3
March 2015

Permeable Pavement Design and Construction

Status: Advanced registration is now closed. Please email Jennifer Chan at [email protected] for waiting list inquiries.
Date: Tuesday, March 3, 2015 - Wednesday, March 4, 2015
Time: 8:00 AM-8:30 AM: Registration - Day 1 and Breakfast - Day 1
8:30 AM-4:30 PM: Permeable Pavement Design and Construction - Day 1 Live
8:30 AM-12:30 PM: Permeable Pavement Design and Construction - Day 2 Live
Location: Vancouver, BC and Webinar
Presenter: David Hein, P.Eng., Principal Pavement Engineer, Applied Research Associates (ARA)
Credit: 21 Formal Professional Development Hours (PDH)
Cost: Early Bird Price Engineers and Geoscientists BC Member: Permeable Pavement Design and Construction - Day 1 Live : $838.00 + GST = $879.90 until Feb 17, 2015
Permeable Pavement Design and Construction - Webcast : $838.00 + GST = $879.90 until Feb 17, 2015

Engineers and Geoscientists BC Member and EIT/GIT Regular Price: Permeable Pavement Design and Construction - Day 1 Live : $938.00 + GST = $984.90
Permeable Pavement Design and Construction - Webcast : $938.00 + GST = $984.90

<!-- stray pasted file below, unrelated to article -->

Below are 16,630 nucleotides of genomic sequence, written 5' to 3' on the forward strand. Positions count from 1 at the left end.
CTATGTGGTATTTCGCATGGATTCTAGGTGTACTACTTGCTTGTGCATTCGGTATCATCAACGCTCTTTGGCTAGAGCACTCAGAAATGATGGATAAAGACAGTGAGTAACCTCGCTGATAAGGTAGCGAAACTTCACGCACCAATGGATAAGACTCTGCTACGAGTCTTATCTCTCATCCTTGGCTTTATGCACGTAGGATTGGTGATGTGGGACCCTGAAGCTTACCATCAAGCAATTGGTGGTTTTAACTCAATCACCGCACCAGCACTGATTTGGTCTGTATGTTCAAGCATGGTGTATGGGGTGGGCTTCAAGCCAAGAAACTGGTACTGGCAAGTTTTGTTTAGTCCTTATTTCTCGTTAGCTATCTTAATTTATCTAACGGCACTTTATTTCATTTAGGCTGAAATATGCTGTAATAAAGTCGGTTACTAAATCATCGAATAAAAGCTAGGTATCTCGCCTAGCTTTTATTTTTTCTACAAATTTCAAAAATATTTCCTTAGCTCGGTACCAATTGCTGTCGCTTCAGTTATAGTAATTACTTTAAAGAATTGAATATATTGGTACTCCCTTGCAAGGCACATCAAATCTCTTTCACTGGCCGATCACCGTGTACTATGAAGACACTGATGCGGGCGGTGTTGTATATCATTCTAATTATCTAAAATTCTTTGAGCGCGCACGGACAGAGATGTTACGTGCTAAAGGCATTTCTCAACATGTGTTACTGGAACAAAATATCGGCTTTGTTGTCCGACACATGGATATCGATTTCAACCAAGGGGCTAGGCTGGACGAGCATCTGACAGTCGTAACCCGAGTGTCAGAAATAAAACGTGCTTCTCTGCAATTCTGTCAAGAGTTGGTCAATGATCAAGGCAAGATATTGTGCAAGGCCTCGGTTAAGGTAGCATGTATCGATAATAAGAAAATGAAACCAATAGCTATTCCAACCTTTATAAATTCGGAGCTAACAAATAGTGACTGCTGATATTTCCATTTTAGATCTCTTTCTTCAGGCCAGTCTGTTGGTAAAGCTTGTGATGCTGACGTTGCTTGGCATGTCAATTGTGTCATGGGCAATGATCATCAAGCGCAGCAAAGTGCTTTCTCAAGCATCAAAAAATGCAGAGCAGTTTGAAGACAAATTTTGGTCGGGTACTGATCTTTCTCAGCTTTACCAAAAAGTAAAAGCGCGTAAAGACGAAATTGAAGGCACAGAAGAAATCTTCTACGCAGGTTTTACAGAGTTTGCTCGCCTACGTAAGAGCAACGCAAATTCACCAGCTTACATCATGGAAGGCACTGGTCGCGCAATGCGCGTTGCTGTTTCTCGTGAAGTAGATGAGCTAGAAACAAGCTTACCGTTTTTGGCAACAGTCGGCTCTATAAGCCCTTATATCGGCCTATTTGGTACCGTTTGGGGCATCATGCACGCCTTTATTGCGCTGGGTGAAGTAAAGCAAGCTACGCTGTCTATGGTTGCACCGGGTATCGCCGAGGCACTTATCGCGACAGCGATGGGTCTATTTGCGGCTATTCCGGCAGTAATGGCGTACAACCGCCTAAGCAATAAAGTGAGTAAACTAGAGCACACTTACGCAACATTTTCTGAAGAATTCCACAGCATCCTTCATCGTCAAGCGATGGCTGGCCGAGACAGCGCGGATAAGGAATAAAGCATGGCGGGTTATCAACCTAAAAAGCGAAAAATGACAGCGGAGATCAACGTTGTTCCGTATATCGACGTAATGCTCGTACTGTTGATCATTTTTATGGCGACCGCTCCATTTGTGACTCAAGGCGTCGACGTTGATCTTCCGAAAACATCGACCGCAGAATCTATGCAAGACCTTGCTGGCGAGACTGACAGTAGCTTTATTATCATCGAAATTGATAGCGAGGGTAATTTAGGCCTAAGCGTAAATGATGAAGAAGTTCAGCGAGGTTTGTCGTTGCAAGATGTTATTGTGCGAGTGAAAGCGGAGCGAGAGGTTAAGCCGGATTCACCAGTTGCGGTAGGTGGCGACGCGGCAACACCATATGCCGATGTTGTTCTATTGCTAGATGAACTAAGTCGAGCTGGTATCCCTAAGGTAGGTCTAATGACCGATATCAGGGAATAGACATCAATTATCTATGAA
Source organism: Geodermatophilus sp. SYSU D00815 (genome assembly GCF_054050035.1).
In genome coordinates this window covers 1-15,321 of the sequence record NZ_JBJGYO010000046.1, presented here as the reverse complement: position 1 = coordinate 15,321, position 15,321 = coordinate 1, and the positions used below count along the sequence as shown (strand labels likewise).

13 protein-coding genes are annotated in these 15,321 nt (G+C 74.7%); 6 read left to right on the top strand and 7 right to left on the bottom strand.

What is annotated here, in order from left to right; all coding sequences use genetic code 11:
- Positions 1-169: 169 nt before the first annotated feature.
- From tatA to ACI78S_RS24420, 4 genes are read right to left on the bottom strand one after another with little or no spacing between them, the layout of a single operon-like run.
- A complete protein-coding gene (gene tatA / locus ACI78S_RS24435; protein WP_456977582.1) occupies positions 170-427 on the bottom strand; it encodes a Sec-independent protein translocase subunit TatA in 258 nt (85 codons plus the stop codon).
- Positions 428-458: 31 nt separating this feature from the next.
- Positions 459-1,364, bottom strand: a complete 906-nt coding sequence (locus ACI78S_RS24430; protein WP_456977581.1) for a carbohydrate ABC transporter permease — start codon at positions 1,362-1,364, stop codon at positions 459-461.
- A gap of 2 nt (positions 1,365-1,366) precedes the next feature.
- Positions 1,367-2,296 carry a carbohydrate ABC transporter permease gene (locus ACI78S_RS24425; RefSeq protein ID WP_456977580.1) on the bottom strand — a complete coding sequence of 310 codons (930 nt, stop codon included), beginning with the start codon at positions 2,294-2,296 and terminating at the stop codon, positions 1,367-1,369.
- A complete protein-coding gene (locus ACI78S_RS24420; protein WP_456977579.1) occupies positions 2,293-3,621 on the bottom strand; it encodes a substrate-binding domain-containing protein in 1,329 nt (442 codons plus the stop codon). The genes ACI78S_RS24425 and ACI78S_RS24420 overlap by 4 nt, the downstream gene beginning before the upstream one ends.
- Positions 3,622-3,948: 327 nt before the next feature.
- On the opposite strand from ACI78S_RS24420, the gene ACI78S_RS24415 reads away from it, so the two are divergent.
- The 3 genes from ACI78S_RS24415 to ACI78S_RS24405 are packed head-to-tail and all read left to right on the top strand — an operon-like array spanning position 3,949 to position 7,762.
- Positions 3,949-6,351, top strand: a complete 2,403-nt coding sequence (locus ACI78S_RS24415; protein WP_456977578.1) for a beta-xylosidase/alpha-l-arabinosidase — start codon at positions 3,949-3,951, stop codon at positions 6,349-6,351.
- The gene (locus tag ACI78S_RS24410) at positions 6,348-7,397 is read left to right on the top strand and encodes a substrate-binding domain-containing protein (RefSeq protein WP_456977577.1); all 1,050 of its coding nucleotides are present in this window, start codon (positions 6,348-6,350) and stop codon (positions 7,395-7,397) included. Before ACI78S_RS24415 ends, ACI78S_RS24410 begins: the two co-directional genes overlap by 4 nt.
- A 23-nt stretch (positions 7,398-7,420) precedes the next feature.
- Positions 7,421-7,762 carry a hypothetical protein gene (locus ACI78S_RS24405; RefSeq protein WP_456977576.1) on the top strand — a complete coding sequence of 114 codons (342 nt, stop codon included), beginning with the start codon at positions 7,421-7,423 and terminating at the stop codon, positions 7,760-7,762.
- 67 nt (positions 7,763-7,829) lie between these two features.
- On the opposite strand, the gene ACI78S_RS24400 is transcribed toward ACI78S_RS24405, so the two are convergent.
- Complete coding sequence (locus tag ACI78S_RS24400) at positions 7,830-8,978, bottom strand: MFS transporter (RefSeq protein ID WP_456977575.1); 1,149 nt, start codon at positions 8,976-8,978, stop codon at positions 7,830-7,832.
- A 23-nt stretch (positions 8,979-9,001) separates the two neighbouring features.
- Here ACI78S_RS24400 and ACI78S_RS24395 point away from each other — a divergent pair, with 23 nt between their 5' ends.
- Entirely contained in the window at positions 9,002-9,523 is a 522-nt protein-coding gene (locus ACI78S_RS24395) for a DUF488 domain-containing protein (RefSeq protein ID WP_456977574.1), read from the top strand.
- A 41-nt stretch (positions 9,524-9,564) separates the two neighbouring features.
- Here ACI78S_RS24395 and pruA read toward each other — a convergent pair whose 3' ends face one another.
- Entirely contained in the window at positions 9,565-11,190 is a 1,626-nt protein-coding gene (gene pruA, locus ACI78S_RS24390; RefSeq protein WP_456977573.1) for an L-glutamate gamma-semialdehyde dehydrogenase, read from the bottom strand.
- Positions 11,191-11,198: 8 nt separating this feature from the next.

Non-Member Price: Permeable Pavement Design and Construction - Day 1 Live : $938.00 + GST = $984.90
Permeable Pavement Design and Construction - Webcast : $938.00 + GST = $984.90

Student Member Price: Permeable Pavement Design and Construction - Day 1 Live : $469.00 + GST = $492.45
Permeable Pavement Design and Construction - Webcast : $469.00 + GST = $492.45
Please Note: *A minimum number of registrations are needed by February 17, 2015 to proceed with this seminar. Please register early to avoid cancellation.
**All prices are subject to applicable taxes.
Contact: Jennifer Chan | Professional Development Coordinator
Direct: 604.412.4861
Toll Free: 1.888.430.8035 ext.4861
Fax: 604.639.8180
Email: [email protected]